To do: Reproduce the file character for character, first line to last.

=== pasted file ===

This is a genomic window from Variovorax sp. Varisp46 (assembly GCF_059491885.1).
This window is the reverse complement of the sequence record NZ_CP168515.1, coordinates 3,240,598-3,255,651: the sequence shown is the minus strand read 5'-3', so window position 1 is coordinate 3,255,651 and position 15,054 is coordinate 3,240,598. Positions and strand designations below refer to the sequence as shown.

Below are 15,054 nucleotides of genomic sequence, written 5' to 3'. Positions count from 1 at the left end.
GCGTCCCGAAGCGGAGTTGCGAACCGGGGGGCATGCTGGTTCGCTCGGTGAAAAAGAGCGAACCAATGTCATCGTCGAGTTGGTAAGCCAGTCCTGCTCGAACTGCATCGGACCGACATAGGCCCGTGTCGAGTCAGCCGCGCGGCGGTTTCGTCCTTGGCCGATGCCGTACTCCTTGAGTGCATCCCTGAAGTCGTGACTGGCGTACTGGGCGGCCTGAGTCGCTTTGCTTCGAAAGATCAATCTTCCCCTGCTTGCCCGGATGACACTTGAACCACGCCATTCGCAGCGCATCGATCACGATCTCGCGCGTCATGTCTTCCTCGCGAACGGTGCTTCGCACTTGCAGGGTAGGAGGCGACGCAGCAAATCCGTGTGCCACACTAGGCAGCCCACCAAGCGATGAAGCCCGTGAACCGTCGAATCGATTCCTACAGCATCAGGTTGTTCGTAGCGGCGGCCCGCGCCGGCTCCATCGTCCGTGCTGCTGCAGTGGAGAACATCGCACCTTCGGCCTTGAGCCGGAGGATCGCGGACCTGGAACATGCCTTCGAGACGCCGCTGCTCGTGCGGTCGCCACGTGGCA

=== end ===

This is a genomic window from Variovorax sp. Varisp46 (assembly GCF_059491885.1).
This window is the reverse complement of the sequence record NZ_CP168515.1, coordinates 3,240,598-3,255,651: the sequence shown is the minus strand read 5'-3', so window position 1 is coordinate 3,255,651 and position 15,054 is coordinate 3,240,598. Positions and strand designations below refer to the sequence as shown.

Below are 15,054 nucleotides of genomic sequence, written 5' to 3'. Positions count from 1 at the left end.
GCGTCCCGAAGCGGAGTTGCGAACCGGGGGGCATGCTGGTTCGCTCGGTGAAAAAGAGCGAACCAATGTCATCGTCGAGTTGGTAAGCCAGTCCTGCTCGAACTGCATCGGACCGACATAGGCCCGTGTCGAGTCAGCCGCGCGGCGGTTTCGTCCTTGGCCGATGCCGTACTCCTTGAGTGCATCCCTGAAGTCGTGACTGGCGTACTGGGCGGCCTGAGTCGCTTTGCTTCGAAAGATCAATCTTCCCCTGCTTGCCCGGATGACACTTGAACCACGCCATTCGCAGCGCATCGATCACGATCTCGCGCGTCATGTCTTCCTCGCGAACGGTGCTTCGCACTTGCAGGGTAGGAGGCGACGCAGCAAATCCGTGTGCCACACTAGGCAGCCCACCAAGCGATGAAGCCCGTGAACCGTCGAATCGATTCCTACAGCATCAGGTTGTTCGTAGCGGCGGCCCGCGCCGGCTCCATCGTCCGTGCTGCTGCAGTGGAGAACATCGCACCTTCGGCCTTGAGCCGGAGGATCGCGGACCTGGAACATGCCTTCGAGACGCCGCTGCTCGTGCGGTCGCCACGTGGCA